The school isn’t isolated in its Mac recommendations. For example, The Journalism School at Columbia University equally recommends Macs or Windows PCs, except: “For students involved in multimedia applications, we recommend using a Mac. Macs come with a variety of basic video, audio and photo editing tools.”
Bloggers and journalists are important influencers, who write about Apple and Microsoft products. There is inherent bias for the products they use. At one time the favoritism worked for Microsoft, but now for Apple.
I call out journalists, but pretty much anyone producing mixed media content will find a friend in iLife and not even a friendly acquaintance on Windows PCs. If there is a comparable Windows product to iLfe, someone show me. I haven’t seen it.
Tool Up or Perish
The question: Could Microsoft put together a digital media suite? Absolutely, Microsoft should do so, seeing as how none of its developer partners has. Microsoft executives must remember the fundamentals as they prepare to release Windows 7: Businesses and consumers don’t buy operating systems. They buy applications. Where’s the killer application for Windows 7? I don’t see one.
Perhaps, Microsoft considers Windows Live Essentials to be an iLife-equivalent. That’s a joke, right? Essentials isn’t nearly essential enough as put together now. Here’s the bare minimum Microsoft needs to match Apple’s digital media content products (not all from iLife):
- Windows Live Photo Gallery (iPhoto)
- Windows Live Movie Maker (iMovie)
- Songsmith (GarageBand)
- Windows Live Writer/Spaces (iWeb)
- Windows DVD Maker (iDVD)
- LifeCam Show Visual Effects (Photo Booth)
- Zune Software (iTunes)
I’ll rate each Microsoft products against its Macintosh equivalent:
Windows Live Photo Gallery is a remarkably robust and flexible basic photo-editing product. The software isn’t as visually appealing as iPhoto `09, nor is all its power obvious. But it’s an excellent product for editing, managing, organizing and sharing photos. Joe’s Grade: Good Enough.
Windows Live Movie Maker (Beta) is a bland and disappointing video-editing application. There is absolutely nothing fun about Movie Maker. Its features raise the question: “What features?” Joe’s Grade: Fail, with impunity.
Songsmith isn’t a GarageBand-equivalent, but it doesn’t need to be. Songsmith does something different: Create musical accompaniments based on the singer’s singing. For now, Songsmith is good enough as an alternative. But Microsoft needs to provide tools for editing and producing audio podcasts, which GarageBand does well. Joe’s Grade: Good enough, for now.
Windows Live Writer isn’t an iWeb-equivalent. Microsoft’s software is much better. Apple provides tools for easily producing and publishing a Website. But there are limited designs and no real options for blogging. Live Writer lacks the flash, but is far more flexible and can produce correctly formatted posts for many, many blogging systems. Microsoft should add more whizzbang and better integration with Live Movie and Photo products. Joe’s Grade: The Better Choice.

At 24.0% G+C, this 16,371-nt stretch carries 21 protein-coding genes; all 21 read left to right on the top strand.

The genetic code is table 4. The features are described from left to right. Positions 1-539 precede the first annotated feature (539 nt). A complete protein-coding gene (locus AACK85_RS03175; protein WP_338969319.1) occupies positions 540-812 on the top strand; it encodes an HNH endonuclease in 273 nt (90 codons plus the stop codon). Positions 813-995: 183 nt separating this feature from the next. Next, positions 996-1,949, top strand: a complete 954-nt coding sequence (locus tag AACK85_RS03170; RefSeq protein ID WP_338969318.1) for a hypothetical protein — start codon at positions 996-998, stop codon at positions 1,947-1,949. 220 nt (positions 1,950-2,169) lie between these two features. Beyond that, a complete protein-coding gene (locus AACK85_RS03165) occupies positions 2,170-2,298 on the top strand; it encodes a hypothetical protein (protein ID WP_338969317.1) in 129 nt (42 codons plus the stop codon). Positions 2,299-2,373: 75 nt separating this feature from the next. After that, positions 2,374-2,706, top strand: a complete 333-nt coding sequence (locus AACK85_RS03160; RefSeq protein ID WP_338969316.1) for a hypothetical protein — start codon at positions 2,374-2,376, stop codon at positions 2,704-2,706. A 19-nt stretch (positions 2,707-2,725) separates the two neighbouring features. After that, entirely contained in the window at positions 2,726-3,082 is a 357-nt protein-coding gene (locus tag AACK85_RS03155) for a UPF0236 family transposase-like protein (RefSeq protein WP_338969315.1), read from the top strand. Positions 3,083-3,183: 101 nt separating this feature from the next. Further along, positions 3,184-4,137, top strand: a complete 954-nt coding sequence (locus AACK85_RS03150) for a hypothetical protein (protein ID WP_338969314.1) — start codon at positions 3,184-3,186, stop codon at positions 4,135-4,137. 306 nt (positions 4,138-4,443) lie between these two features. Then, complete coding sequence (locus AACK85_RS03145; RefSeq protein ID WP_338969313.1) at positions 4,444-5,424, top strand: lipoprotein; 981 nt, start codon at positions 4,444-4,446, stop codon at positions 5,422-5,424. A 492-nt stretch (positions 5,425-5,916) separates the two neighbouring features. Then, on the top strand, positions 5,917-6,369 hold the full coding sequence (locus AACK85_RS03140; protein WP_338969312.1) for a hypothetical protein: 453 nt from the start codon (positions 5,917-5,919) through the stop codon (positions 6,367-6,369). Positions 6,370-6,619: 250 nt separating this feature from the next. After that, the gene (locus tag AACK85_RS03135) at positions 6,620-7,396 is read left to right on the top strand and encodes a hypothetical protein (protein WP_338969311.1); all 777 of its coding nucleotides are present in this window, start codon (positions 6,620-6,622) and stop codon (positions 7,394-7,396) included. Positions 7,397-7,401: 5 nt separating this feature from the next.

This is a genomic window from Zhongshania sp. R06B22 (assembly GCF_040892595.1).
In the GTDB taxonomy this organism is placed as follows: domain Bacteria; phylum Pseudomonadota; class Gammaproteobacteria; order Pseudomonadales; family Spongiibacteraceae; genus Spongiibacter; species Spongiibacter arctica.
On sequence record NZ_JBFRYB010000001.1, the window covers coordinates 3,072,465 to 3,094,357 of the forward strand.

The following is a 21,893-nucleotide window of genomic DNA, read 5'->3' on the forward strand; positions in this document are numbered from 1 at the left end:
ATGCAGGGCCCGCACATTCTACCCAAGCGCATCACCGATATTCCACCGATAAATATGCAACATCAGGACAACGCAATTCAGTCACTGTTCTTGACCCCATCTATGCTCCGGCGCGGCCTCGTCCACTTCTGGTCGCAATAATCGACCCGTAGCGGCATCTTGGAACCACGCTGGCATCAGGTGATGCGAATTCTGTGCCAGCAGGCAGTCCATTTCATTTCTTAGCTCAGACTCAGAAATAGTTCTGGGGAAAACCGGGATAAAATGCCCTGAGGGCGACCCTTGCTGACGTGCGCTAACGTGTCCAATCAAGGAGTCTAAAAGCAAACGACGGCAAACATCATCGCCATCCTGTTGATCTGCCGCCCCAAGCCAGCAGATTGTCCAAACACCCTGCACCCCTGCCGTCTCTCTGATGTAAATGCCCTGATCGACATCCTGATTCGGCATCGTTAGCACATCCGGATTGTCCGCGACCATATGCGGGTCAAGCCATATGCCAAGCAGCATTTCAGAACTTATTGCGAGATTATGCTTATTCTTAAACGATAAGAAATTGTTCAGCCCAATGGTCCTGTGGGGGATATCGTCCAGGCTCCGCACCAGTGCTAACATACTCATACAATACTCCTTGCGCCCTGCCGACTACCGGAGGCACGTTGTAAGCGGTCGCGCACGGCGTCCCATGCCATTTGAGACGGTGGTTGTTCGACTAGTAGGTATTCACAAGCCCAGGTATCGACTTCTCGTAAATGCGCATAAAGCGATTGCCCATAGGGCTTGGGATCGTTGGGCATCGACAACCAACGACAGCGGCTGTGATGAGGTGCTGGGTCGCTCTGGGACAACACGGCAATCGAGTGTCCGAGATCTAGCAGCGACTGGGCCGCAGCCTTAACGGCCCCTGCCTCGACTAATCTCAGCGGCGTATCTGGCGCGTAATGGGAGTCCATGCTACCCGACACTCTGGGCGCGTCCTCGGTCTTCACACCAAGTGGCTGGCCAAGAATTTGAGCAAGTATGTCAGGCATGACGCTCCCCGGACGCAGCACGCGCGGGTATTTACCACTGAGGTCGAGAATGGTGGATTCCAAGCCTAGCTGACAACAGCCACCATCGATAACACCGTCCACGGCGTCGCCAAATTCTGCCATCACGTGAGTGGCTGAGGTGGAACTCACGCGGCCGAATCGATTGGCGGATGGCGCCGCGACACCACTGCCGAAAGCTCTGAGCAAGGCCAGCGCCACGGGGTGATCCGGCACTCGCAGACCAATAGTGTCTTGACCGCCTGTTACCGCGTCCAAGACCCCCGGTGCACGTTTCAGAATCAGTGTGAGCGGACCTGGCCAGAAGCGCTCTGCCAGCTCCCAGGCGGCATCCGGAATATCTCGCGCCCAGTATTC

Windows DVD Maker, which is included in “premium” Vista and Seven editions, isn’t even close to the same league as iDVD. Apple offers better templates, better graphics, better transitions, etc., etc. I don’t consider DVD authoring as a high-priority consumer product. That said, Microsoft has got to do better. Joe’s Grade: Fail.
LifeCam Show Visual Effects. Photo Booth is a fun, Mac OS X feature that spices up video conferencing and shooting home movies with the WebCam. Microsoft’s Visual Effects are a pretty good alternative, but people must buy a Microsoft WebCam to get them. Now how dumb is that when most laptops now ship with WebCams. Microsoft should plug the visual effects into Windows and make them available for use with any OEM-shipped WebCam. Joe’s Grade: Good Enough, if available.
Zune Software is no iTunes—and thank Microsoft for that! The once exciting iTunes is now confusing bloatware. By comparison, Zune 3.0 Software is remarkably streamlined and much easier to use; the three-column view works. Sure, there are missing features, like the graphic equalizer and cross-fading. The missing EQ is OK, because Zune offers a purer sound than does iTunes, which pumps up the bass. Joe’s Grade: Good Enough, for now.
But good enough isn’t good enough. Microsoft needs to package its digital media creation applications together as a single suite, offer tighter integration among applications and put in features that produce fun, exciting and sharable content. For example, iMovie offers an amazing array of enticing and easily applied video effects. Windows Live Movie Maker Beta has what?
Microsoft should ship its iLife-equivalent on a separate disc with Windows 7. Bundling will only cause the ire of trustbusters. Apple is reaching key influencers, who also happen to be the people producing this generation’s most important content. Desktop office productivity suites are the past. Digital media content suites are the future. It’s time Microsoft stopped living in the past, regaling in its Office legacy. Embrace the future, or become a footnote in history.
Photo Credit: MG Siegler